Concert Review: Milwaukee Symphony Pops does Gershwin Proud

MILWAUKEE, WI  — Call him a genius or a national treasure, but make no mistake: George Gershwin was the real deal.

The American songwriter-composer-pianist — who created an enormous list of hit songs, shows and films, as well as an opera and revolutionary pieces for orchestra — is the focus of this weekend’s fascinating, entertaining, Milwaukee Symphony Orchestra Pops series performance.

Friday’s performance found Marvin Hamlisch on the podium and Gershwin appearing in images and video footage on a projection screen above the orchestra.

Watch: Kevin Cole

Watch: Gershwin

 

Pianist-vocalist Kevin Cole assumed the role of narrator, delivering a wealth of information about George and Ira Gershwin from the piano as though speaking to a gathering of friends.

Cole used that shirt-sleeves style, a perfect balance of concise information and personal warmth, to paint very touching pictures of the Gershwins. He sang with ease and an unaffected pop style, and brought a dynamic, improvisational feel to the brilliant piano solos of pieces such as “Rhapsody in Blue” and the Concerto in F.

Vocalist Sylvia McNair brought a straightforward, communicative style to vocals on several numbers, working the room with ease.

Vocalist and tap dancer Ryan VanDenBoom’s tap and soft-shoe numbers were a delightful, polished homage to the effortless, stylish dancing of tap masters Fred Astaire and Gene Kelly.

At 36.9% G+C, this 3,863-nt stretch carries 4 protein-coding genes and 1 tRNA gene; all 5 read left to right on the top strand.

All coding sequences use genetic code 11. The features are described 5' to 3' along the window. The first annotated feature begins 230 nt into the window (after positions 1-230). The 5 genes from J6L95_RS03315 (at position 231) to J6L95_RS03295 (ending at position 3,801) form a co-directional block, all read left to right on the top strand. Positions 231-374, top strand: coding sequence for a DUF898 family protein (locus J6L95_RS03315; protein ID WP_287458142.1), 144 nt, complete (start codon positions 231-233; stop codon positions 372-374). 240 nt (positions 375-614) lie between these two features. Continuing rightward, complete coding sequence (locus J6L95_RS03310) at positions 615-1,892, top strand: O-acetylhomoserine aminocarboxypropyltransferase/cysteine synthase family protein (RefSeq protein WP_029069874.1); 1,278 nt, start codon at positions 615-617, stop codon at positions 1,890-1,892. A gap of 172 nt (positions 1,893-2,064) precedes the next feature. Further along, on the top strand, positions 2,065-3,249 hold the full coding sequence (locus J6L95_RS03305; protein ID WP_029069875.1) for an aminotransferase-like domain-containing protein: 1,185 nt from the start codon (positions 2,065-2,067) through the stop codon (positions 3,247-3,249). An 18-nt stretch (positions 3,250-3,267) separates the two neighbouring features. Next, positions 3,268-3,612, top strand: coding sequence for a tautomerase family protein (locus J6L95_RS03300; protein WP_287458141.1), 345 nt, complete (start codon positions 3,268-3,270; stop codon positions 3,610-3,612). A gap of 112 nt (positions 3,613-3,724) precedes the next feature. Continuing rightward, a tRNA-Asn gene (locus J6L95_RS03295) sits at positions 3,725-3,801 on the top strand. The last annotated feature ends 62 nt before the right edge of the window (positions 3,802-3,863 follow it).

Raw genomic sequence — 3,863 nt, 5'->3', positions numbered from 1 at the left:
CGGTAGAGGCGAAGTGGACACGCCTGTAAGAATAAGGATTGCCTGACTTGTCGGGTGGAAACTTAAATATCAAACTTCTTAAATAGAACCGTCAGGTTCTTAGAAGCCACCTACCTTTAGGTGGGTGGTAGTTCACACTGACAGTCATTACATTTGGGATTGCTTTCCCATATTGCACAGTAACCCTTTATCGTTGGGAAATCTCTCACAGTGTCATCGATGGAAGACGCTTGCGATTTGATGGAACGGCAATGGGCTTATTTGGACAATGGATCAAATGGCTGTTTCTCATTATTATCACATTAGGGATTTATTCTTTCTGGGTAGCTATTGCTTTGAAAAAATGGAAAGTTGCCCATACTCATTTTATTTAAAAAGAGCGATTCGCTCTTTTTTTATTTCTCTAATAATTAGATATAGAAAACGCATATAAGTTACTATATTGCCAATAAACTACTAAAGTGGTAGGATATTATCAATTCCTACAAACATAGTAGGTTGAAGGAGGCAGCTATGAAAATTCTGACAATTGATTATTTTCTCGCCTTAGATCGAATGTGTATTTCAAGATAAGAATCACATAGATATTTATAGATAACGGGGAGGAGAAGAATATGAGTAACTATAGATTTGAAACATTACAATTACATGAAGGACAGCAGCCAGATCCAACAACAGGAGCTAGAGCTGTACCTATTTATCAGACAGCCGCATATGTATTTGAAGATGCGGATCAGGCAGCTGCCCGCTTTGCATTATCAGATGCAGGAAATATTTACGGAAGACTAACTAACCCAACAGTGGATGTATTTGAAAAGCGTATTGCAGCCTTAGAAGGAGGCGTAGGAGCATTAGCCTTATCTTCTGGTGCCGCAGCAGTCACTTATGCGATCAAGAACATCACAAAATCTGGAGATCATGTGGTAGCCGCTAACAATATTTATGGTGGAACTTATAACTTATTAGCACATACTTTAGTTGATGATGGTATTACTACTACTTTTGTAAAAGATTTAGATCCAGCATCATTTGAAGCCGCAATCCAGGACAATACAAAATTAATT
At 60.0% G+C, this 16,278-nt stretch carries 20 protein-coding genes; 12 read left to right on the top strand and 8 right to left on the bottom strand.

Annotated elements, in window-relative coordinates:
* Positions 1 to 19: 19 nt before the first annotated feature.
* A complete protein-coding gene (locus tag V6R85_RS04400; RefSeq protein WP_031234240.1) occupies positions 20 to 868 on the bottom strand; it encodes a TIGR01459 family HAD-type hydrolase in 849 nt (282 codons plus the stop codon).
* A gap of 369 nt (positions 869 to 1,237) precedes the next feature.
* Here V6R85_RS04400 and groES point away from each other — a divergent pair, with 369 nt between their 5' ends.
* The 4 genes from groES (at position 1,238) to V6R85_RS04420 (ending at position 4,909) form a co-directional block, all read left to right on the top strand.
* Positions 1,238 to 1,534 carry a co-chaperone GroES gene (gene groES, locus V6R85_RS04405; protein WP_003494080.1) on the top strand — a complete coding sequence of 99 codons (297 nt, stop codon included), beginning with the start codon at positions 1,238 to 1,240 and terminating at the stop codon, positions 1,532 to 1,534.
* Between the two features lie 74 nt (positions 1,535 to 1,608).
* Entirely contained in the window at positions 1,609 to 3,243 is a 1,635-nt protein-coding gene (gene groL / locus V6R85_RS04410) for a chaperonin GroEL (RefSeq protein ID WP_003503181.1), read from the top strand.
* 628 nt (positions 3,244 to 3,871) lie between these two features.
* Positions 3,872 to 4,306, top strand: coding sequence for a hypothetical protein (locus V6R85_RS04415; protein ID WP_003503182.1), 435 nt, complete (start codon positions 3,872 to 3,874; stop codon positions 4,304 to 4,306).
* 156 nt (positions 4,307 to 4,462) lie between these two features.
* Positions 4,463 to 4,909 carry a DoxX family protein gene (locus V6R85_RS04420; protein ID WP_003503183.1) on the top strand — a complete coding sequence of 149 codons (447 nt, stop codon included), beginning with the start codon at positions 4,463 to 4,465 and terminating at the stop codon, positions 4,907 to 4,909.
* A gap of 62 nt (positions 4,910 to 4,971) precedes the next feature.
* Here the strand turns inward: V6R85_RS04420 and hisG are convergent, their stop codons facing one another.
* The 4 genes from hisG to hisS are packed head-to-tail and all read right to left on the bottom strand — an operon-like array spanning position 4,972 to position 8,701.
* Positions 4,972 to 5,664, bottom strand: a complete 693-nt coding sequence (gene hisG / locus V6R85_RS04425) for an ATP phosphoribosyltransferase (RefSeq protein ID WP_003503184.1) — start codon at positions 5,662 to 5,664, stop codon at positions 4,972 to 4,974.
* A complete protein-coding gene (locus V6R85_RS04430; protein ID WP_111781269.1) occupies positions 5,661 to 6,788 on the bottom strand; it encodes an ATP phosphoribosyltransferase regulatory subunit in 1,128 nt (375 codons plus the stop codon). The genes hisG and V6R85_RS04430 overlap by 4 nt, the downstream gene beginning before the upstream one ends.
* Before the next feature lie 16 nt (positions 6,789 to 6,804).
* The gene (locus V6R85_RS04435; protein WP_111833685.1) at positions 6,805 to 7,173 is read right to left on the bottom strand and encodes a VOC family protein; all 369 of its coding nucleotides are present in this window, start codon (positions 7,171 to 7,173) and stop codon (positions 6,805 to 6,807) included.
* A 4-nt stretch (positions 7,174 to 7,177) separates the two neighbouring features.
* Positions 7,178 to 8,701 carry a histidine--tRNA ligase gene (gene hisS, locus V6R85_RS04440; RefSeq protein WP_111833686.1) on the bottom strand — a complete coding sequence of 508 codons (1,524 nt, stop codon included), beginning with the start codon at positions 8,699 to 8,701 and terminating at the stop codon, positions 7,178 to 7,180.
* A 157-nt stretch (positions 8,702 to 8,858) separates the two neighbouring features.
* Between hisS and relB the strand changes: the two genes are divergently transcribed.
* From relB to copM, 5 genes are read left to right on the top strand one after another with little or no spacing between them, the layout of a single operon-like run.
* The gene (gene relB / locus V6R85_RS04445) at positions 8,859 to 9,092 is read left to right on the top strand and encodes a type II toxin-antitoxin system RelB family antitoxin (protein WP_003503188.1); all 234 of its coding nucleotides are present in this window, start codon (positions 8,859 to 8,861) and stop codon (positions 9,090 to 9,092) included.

Popping sounds from the sound system during the program’s first half and a false start by Hamlisch and the orchestra during the second half didn’t help the program, but Hamlisch added one of those stellar moments only he can pull off. In the midst of some offhand remarks, Hamlisch said that years ago, while he was working with Groucho Marx, Marx told him a story about Gershwin. It’s not every day one hears someone say, “Groucho told me … ”

Source: MSO Pops Does Gershwin Proud by Elaine Schmidt


 

2 comments

  1. Dear Marvin Hamlisch,
    I am an American living in Berlin listening to your music — “Chorus Line” — for about the one-millionth time. The songs of all those “kids” — hoping… And that “sultry switch” in “Let Me Dance For You” — Thank you. Also for “The Way We Were,” which, as I grow older, means more and more to me. IF you should ever come to Berlin, there’s a cup of coffee waiting and/or a glass of wine — or, even better, champagne… –All the very best to you! Marlene B

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